Still, there is insufficient evidence for a blanket recommendation that regional anesthesia be considered the dominant approach for older adults and other groups of patients, the guidelines cautioned.
Anesthesiologists also are called upon to take a multimodal approach to treating pain in older adults, emphasizing alternatives to the use of opioids.
Anesthesiologists should be sparing in their use of opioid-based medications in older adults, who can experience problems including cognitive dysfunction or delirium, with a higher risk for hemodynamic and respiratory issues, according to the guidelines.
When treating older adults, anesthesiologists are urged to develop an analgesic plan before surgery that considers altered physiology and increased sensitivity. The patient’s pain history and a physical exam should be noted.
Nerve Blocks and Epidurals
Some regional techniques for analgesia also may be appropriate in older patients as an alternative to opioid-based pain medications.
Combined with general anesthesia, the use of nerve blocks and epidurals can have multiple benefits, reducing pain, sedation and tracheal intubation/mechanical ventilation time while cutting the risk for perioperative myocardial infarction and perioperative cardiovascular complications. Gastrointestinal function returns faster.
In particular, major abdominal surgery, hip fracture repair, thoracotomy, and elective hip and knee arthroplasty are procedures for which epidurals with regional anesthesia or nerve blocks are viable options.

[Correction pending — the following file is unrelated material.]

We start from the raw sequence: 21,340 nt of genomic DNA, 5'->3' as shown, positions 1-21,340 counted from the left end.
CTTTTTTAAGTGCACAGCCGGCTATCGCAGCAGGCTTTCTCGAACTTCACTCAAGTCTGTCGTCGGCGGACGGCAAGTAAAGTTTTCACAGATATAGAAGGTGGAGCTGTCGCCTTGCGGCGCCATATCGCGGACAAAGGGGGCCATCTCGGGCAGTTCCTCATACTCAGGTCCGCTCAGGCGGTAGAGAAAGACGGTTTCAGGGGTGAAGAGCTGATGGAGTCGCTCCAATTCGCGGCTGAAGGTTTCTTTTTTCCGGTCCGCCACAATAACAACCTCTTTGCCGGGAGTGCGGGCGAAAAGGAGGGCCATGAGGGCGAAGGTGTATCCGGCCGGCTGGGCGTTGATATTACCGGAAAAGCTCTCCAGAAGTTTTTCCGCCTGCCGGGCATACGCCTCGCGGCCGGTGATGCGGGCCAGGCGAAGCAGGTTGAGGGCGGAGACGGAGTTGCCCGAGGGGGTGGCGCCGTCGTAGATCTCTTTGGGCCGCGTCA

Pre- or postoperative nerve blocks are particularly effective during hip fracture repair, and should be for “all patients” undergoing the procedure.
Thoracic epidural anesthesia also should be considered for “appropriate” thoracotomy patients.
Local anesthetic delivered with an epidural may be considered for major abdominal surgery, including the repair of an open abdominal aortic aneurysm.
Paravertebral blocks failed to get an endorsement for use in older adults. The guidelines state that the “role of paravertebral blocks in this patient group is not clear,” and note an increased risk for hypotension.
When dealing with older adults scheduled for surgery, anesthesiologists are asked to carefully assess risk factors for postoperative nausea and vomiting (PONV), weighing risk mitigation strategies for those patients considered to be moderate or high risk.
There are also several PONV drugs on the AGS updated Beers list of medications that are not recommended for use in older patients.
Special care also is needed to prevent hypothermia in older adults undergoing surgery and following the administration of IV fluids. The health care team should monitor core temperature in surgeries lasting more than a half hour, while forced air warmers and warmed IV fluids should be used as well, the guidelines recommended.
When administering IV fluids, “the combined effects of aging, anesthetics, analgesics and anxiolytics on physiology” should be carefully weighed.
However, there is not enough evidence to support a best-practice recommendation for any particular fluid management strategies.
“More than ever, 80-, 90- and even 100-year-olds are undergoing surgery,” noted Terry Fulmer, PhD, RN, FAAN, president of the Hartford Foundation, in a press statement.
—Scott Van VoorhisSource: Anesthesiology News